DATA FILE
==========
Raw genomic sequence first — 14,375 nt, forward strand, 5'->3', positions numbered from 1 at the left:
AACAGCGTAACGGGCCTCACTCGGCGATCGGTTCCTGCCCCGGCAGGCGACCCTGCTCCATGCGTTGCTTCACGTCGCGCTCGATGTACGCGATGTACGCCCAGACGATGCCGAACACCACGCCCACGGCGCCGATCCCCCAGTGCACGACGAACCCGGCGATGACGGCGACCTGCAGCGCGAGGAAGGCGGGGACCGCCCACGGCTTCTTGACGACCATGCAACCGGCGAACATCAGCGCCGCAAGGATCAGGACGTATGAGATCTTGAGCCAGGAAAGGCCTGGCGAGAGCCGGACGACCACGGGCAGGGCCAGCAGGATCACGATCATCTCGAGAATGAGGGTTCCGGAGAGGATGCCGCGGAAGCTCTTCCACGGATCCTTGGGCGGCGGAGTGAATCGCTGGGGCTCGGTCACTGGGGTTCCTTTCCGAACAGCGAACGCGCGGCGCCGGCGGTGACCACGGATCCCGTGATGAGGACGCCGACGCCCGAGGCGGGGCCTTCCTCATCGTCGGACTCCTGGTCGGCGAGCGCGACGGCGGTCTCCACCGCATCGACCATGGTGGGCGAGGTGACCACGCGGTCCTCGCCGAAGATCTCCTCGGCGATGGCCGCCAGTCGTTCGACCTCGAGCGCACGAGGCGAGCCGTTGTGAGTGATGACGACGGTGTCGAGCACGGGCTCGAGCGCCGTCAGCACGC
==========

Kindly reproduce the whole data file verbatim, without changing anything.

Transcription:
Raw genomic sequence first — 14,375 nt, forward strand, 5'->3', positions numbered from 1 at the left:
AACAGCGTAACGGGCCTCACTCGGCGATCGGTTCCTGCCCCGGCAGGCGACCCTGCTCCATGCGTTGCTTCACGTCGCGCTCGATGTACGCGATGTACGCCCAGACGATGCCGAACACCACGCCCACGGCGCCGATCCCCCAGTGCACGACGAACCCGGCGATGACGGCGACCTGCAGCGCGAGGAAGGCGGGGACCGCCCACGGCTTCTTGACGACCATGCAACCGGCGAACATCAGCGCCGCAAGGATCAGGACGTATGAGATCTTGAGCCAGGAAAGGCCTGGCGAGAGCCGGACGACCACGGGCAGGGCCAGCAGGATCACGATCATCTCGAGAATGAGGGTTCCGGAGAGGATGCCGCGGAAGCTCTTCCACGGATCCTTGGGCGGCGGAGTGAATCGCTGGGGCTCGGTCACTGGGGTTCCTTTCCGAACAGCGAACGCGCGGCGCCGGCGGTGACCACGGATCCCGTGATGAGGACGCCGACGCCCGAGGCGGGGCCTTCCTCATCGTCGGACTCCTGGTCGGCGAGCGCGACGGCGGTCTCCACCGCATCGACCATGGTGGGCGAGGTGACCACGCGGTCCTCGCCGAAGATCTCCTCGGCGATGGCCGCCAGTCGTTCGACCTCGAGCGCACGAGGCGAGCCGTTGTGAGTGATGACGACGGTGTCGAGCACGGGCTCGAGCGCCGTCAGCACGC